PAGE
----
A Mass Revival of Arts, Eats and Trails
The Berkshires aren’t quite the same as they used to be. Yes, you can still picnic on the lawn at Tanglewood while listening to a Boston Pops concert. Yes, the landscape is still Norman Rockwell–picturesque, with rolling hills and farmland punctuated by the occasional church steeple. But there’s a change afoot here, especially in the northern reaches of the bucolic region of Western Massachusetts, where the old factory town of North Adams is rehabbing its industrial buildings to create new cultural destinations, and a hip new hotel is luring young travelers who crave a mix of art, the outdoors and really good eats.
Did You Know?
This corner of the Berkshires is part of tourism history: The Mohawk Trail, which connects Williamstown with North Adams (today it’s Route 2), was one of America’s first scenic drives, attracting motor car drivers in the 1910s with its hairpin turns and scenic outlooks.
The former Sprague Electric factory in North Adams shut down in the 1980s, but found inspirational new life as a space for displaying works of contemporary art. The vast industrial buildings are ideal for displaying large installations that won’t fit in normal-sized museums—everything from Sol LeWitt’s colorful, fanciful wall drawings to the large-scale paintings, hauntingly layered with dirt and ash, by the German artist Anselm Kiefer. The recently opened Building 6 houses an incredible array of works by James Turrell that magically make light and color seem three-dimensional: Entering the room-size Into the Light is like starring in your own version of Drake’s “Hotline Bling” video (be sure to book in advance for the space-limited Perfectly Clear and Hind Sight installations). The MASS MoCA complex also contains a sculpture garden, performance spaces and the Bright Ideas craft brewery.
"The old factory town of North Adams is rehabbing its industrial buildings to create new cultural destinations, and a hip new hotel is luring young travelers who crave a mix of art, the outdoors and really good eats."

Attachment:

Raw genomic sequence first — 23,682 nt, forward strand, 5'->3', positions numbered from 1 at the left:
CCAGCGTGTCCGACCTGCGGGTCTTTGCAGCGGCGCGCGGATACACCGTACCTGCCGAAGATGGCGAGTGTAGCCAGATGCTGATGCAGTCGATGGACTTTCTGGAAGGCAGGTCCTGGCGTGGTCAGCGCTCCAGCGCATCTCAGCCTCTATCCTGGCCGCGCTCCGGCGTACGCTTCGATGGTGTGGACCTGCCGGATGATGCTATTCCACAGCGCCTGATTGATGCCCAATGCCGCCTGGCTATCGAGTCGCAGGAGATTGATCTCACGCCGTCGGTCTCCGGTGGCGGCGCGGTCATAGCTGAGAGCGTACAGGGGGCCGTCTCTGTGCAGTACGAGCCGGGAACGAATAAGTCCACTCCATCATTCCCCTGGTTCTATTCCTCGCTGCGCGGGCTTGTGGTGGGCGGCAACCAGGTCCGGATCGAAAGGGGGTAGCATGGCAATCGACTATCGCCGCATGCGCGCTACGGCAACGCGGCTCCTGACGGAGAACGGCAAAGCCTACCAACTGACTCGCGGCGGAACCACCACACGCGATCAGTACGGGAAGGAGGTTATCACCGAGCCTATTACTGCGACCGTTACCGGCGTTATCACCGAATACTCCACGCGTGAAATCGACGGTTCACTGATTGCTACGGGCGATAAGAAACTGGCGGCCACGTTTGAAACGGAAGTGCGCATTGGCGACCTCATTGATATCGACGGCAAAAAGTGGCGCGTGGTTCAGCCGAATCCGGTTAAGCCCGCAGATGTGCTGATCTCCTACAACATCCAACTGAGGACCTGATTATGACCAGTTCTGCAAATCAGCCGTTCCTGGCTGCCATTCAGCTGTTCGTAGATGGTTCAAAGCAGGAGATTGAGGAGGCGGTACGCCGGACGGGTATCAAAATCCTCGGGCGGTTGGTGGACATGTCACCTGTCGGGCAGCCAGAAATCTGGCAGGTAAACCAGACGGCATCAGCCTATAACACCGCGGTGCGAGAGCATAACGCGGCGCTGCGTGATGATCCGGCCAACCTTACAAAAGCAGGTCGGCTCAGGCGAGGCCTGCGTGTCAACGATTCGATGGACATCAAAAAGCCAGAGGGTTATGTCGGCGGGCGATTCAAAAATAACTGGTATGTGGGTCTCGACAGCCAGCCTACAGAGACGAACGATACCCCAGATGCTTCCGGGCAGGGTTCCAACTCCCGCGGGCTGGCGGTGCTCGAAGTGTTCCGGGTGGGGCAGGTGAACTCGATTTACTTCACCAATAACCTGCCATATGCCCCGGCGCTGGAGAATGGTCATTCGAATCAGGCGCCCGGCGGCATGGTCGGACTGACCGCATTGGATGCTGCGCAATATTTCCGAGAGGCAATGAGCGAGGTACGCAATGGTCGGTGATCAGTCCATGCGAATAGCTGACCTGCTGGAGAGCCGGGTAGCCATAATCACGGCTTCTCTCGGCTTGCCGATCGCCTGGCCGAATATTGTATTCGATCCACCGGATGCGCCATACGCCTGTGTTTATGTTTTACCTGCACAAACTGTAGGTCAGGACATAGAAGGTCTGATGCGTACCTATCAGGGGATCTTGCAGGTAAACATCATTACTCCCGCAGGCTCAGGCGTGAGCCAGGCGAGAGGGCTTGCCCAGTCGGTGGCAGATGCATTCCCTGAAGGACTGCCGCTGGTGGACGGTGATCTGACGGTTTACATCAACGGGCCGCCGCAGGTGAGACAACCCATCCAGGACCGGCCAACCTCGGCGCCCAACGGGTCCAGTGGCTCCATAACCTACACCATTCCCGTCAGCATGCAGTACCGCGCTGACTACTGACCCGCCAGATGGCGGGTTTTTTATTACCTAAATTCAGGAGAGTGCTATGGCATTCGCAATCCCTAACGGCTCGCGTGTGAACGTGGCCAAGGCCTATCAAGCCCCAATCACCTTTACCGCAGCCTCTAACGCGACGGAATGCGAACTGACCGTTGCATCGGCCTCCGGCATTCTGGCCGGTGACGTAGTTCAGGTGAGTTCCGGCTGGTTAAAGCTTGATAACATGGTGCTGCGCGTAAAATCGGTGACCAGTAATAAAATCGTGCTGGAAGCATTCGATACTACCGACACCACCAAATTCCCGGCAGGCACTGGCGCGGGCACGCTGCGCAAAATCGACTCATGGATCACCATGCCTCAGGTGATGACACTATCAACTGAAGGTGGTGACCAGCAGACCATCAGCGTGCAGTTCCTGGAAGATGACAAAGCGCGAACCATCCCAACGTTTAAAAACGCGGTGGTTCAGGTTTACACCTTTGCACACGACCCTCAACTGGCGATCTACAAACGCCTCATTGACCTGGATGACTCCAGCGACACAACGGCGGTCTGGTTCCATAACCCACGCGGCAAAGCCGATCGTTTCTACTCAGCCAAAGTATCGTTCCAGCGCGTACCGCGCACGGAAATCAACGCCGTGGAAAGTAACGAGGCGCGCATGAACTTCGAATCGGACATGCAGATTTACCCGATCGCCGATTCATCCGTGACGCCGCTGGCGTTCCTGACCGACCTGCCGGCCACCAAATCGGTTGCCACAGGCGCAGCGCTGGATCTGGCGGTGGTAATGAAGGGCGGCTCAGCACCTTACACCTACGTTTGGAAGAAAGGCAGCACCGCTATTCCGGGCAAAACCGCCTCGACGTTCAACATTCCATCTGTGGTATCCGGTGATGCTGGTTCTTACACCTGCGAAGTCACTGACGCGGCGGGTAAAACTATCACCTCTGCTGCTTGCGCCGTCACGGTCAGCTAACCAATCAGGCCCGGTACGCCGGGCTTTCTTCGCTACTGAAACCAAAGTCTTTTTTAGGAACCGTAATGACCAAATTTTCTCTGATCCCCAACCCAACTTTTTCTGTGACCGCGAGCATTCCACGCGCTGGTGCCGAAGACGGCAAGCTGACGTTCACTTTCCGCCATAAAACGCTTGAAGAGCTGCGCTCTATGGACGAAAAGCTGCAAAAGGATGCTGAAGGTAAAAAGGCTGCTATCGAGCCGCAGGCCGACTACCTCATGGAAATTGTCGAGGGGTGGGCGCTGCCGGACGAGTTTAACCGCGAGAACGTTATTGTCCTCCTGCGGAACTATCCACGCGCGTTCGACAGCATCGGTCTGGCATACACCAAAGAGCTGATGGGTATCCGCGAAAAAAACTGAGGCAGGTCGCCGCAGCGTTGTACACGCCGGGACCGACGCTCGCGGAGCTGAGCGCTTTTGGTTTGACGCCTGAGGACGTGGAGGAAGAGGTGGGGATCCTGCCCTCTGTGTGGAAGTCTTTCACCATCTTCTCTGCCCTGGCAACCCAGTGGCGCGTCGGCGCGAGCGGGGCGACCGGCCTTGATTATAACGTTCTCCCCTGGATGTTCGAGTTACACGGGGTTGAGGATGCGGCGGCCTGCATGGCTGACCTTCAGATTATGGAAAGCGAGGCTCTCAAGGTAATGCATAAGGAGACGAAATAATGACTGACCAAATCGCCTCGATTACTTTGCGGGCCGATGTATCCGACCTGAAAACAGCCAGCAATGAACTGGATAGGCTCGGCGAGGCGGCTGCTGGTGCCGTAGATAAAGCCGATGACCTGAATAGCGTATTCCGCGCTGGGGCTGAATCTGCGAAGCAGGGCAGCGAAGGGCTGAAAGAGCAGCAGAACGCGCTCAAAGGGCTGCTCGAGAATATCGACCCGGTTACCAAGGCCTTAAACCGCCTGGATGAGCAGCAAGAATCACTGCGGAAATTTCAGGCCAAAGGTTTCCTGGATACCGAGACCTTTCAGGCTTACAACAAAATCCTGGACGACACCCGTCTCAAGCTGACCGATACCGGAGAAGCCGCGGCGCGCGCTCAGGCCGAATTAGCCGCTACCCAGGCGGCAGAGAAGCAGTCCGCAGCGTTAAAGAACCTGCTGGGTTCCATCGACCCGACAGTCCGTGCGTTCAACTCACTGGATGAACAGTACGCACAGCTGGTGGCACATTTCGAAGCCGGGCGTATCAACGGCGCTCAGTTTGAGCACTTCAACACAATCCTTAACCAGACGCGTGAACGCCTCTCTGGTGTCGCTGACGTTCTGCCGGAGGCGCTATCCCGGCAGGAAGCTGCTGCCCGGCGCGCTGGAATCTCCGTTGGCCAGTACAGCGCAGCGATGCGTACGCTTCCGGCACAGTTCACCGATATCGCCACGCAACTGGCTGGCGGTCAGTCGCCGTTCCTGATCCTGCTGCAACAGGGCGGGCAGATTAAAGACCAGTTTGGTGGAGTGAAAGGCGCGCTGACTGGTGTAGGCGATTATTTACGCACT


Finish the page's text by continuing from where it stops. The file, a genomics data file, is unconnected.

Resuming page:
The Hoosic River Valley and the gently rolling mountains that surround it are criss-crossed with trails suitable for all levels. You can hike a stretch of the Appalachian Trail or the Long Trail, which starts here and heads north up the length of Vermont. Too ambitious? Try the Pine Cobble Trail, which begins just outside North Adams and climbs gently for 1.6 miles before scrambling steeply to the rocky summit, with panoramic views of Mount Greylock and the valley floor. Short and relatively flat, the Cascades Trail is ideal for those with limited time—the payoff for the two-mile, riverside walk is a beautiful 40-foot waterfall.
A busy, high-ceilinged spot in downtown North Adams, Public is the ideal place to fuel up pre- or post-MASS MoCA. Among the standouts on the menu of gastropub classics: an exemplary Caesar salad draped with white anchovies; Prince Edward Island mussels in a spicy tomato broth with kale and homemade fennel sausage; and a fried chicken sandwich layered with bacon, cheddar, lime-cilantro slaw and a chipotle aioli. The bar offers a wide selection of local brews on tap.
An elegant, farm-to-table bistro located in a 19th-century farmhouse in Williamstown, Mezze is dedicated to local farmers and growers, with a menu designed to let the impeccably-sourced ingredients stand out. Start with a dish of sriracha-fried chickpeas or warm, salty Marcona almonds. Then move on to the roasted hen-of-the-woods mushrooms, drizzled with brown butter and thyme, or a bowl of garganelli pasta with a hearty ragu of heritage pork and beef. Desserts keep it simple, too: Eton Mess with local peaches, or a sandwich of chocolate chip cookies and ice cream from nearby SoCo Creamery.